Drawing from direct observation – written by Mike Lamble
Written by Mike LambleWhy some are afraid of life drawing?
We all inhabit bodies of different shapes and sizes, sit at any street cafe and observe how we watch or even perv at people walking by. In so many ways we are fascinated by are own species. Why then are some so afraid of life drawing?
I often ask my students “Do we really observe what we are seeing we have an idea of how the human body looks but only an idea?” We have more awareness of the human body than say a flower or a simple every day object like a cup so it’s more obvious, that’s the difference between what we draw and what we see, thus our mistakes can be obvious and we feel it’s too difficult, so our tendency is to avoid the challenge of drawing the human body.
However, from the ancient times till now the best artists and illustrators I know have endevoured to do as much life drawing as possible. What we are doing is discovering the essential appearance of a body by close study. The training of how to see the body comes first the result, you will draw it better.
I introduce a variety of ways or drawing in class, for example, the students will draw on but not looking at their paper the focus is to study carefully the body’s shape. At first students feel insecure especially the control freeks but this exercise frees them up to look and face there fear of “making a mistake” For the same reason, I let them draw with their non dominant hand as well as quick poses where students have to work quickly with not too much time to think this breaks down old established patterns of thinking .
The beauty of life drawing is it trains us to see by drawing from direct observation to represent what is seen in front of us the gap between what is observed and what we know is there in stark reality on the paper before us, this can be disconcerting at first especially for beginners but also for those of us who are more experienced.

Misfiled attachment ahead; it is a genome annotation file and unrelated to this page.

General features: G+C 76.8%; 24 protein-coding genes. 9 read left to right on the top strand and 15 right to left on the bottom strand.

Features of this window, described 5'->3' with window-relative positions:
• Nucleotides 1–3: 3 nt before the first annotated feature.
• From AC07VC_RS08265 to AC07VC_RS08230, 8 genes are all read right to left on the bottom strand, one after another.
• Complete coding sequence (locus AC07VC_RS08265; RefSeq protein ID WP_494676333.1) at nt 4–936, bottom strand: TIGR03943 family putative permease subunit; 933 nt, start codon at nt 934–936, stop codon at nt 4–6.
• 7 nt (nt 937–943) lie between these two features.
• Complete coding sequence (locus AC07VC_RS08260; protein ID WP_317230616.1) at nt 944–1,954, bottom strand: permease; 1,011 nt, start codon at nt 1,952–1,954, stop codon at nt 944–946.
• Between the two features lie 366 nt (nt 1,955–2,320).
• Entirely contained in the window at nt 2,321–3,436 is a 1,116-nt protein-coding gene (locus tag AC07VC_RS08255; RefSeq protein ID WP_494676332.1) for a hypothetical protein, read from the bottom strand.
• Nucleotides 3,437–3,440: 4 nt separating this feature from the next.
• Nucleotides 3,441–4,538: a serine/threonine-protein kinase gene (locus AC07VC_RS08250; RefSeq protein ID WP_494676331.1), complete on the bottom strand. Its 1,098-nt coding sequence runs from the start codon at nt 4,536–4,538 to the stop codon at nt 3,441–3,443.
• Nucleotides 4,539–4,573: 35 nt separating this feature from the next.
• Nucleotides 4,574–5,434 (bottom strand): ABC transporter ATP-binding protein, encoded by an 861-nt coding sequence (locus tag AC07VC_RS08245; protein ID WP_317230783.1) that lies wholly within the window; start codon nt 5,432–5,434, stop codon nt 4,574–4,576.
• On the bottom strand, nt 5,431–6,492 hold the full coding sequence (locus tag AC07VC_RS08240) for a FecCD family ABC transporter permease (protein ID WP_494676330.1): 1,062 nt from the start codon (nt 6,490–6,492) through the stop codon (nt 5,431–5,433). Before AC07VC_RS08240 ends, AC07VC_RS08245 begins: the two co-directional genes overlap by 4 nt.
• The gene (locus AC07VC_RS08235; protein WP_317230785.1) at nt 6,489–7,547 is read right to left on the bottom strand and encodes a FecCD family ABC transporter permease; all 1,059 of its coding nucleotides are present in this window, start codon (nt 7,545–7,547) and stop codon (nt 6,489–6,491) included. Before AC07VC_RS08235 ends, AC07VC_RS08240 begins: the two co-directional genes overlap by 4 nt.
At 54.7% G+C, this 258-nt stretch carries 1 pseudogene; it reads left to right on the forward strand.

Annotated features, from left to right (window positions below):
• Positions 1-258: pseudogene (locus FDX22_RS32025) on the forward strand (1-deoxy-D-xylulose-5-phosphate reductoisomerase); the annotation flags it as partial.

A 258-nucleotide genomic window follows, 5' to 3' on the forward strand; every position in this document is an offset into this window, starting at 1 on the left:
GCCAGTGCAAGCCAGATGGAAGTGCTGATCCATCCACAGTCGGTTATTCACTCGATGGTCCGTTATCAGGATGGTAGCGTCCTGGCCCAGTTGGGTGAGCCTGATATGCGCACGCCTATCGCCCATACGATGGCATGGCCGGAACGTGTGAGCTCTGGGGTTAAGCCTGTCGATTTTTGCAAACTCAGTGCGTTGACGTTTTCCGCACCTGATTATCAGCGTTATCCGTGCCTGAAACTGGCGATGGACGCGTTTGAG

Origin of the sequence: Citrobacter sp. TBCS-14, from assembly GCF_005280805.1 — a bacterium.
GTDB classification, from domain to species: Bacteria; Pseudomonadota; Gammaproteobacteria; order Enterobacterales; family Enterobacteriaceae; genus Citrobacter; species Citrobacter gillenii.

I use a number of exercises to help (beginners in particular) draw what they see (objectively) with persistence and enthusiasm even my rocket scientists have learned to draw with understanding,clarity, and realistically.
To my students who have reveled in my life drawing classes for a number of years, it still helps them to resolve ideas and focus the mind on enquiry. In theory to draw the figure, knowledge of what lies beneath the surface is not an essential, if the planes and valleys of the body are closely represented the underlying structure will be evident, although some knowledge of anatomy will be useful.
A little history of life drawing
It wasn’t until the Renaissance do we see a flourishing of figure drawing,detailed studies from life particularly Michelangelo and Leonardo. Leonardo had to flee Italy to escape the wrath of Pope Leo X he was accused of witchcraft for cutting up bodies and studying them at night but what artists like Michelangelo, Leonardo and many others who were to follow was to extract from their models information required for their paintings, this has become standard practice in all art schools since then, in a similar way students who do life drawing notice the rapid improvement in their ability to express their ideas in paint.
Anatomical studies of the shoulder by Leonardo Da Vinci, 1510-1511
Study for a Nude by Michelangelo Buonarroti 1504
Review of “Saturday Morning Anatomy Life Drawing Class”
The anatomy /life drawing class was quite unusual in respect of the model I used thought it was a good idea to show some of the underlying structure of the skeleton and muscles so we arranged a special Life drawing class for a Saturday morning. It took me almost two hours of drawing on Amber before the class started and even then I ran out of time before I completed the job, as you can see the class was full half of my students were doctors. There is no limitation when it comes to life drawing.
Some observations of my students
Life Drawing Class for All Levels
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Why don’t you join our Monday evening life drawing class? If you are not sure, try it out as casual first. Please feel free to ask us if you have any questions about the life drawing class. Email: info[at]art-art.com.au / Phone: +61 (0)2 9968 1233 / Download Enrolment form